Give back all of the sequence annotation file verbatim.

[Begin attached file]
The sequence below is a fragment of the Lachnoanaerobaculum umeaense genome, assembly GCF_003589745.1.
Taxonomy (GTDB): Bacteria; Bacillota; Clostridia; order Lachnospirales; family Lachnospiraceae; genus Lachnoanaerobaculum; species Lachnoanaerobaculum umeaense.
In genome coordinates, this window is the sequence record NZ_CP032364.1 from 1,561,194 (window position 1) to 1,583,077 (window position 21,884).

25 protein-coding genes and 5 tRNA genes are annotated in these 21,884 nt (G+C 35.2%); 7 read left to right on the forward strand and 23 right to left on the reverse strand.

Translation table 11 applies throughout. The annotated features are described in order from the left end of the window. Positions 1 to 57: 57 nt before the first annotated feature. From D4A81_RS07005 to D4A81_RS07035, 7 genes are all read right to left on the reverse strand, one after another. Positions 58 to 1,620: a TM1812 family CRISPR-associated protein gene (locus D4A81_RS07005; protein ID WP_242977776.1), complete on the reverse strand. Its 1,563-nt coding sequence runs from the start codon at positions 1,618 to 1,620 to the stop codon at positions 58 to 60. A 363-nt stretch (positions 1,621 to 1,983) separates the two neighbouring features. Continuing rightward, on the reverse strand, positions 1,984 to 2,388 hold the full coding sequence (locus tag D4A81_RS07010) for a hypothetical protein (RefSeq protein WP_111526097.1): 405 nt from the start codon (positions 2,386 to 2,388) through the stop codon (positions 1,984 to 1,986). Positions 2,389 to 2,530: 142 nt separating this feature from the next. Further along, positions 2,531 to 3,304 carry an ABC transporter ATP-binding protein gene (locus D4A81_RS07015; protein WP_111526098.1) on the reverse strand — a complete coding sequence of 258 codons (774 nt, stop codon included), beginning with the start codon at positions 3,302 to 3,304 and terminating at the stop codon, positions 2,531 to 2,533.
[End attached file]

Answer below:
The sequence below is a fragment of the Lachnoanaerobaculum umeaense genome, assembly GCF_003589745.1.
Taxonomy (GTDB): Bacteria; Bacillota; Clostridia; order Lachnospirales; family Lachnospiraceae; genus Lachnoanaerobaculum; species Lachnoanaerobaculum umeaense.
In genome coordinates, this window is the sequence record NZ_CP032364.1 from 1,561,194 (window position 1) to 1,583,077 (window position 21,884).

25 protein-coding genes and 5 tRNA genes are annotated in these 21,884 nt (G+C 35.2%); 7 read left to right on the forward strand and 23 right to left on the reverse strand.

Translation table 11 applies throughout. The annotated features are described in order from the left end of the window. Positions 1 to 57: 57 nt before the first annotated feature. From D4A81_RS07005 to D4A81_RS07035, 7 genes are all read right to left on the reverse strand, one after another. Positions 58 to 1,620: a TM1812 family CRISPR-associated protein gene (locus D4A81_RS07005; protein ID WP_242977776.1), complete on the reverse strand. Its 1,563-nt coding sequence runs from the start codon at positions 1,618 to 1,620 to the stop codon at positions 58 to 60. A 363-nt stretch (positions 1,621 to 1,983) separates the two neighbouring features. Continuing rightward, on the reverse strand, positions 1,984 to 2,388 hold the full coding sequence (locus tag D4A81_RS07010) for a hypothetical protein (RefSeq protein WP_111526097.1): 405 nt from the start codon (positions 2,386 to 2,388) through the stop codon (positions 1,984 to 1,986). Positions 2,389 to 2,530: 142 nt separating this feature from the next. Further along, positions 2,531 to 3,304 carry an ABC transporter ATP-binding protein gene (locus D4A81_RS07015; protein WP_111526098.1) on the reverse strand — a complete coding sequence of 258 codons (774 nt, stop codon included), beginning with the start codon at positions 3,302 to 3,304 and terminating at the stop codon, positions 2,531 to 2,533.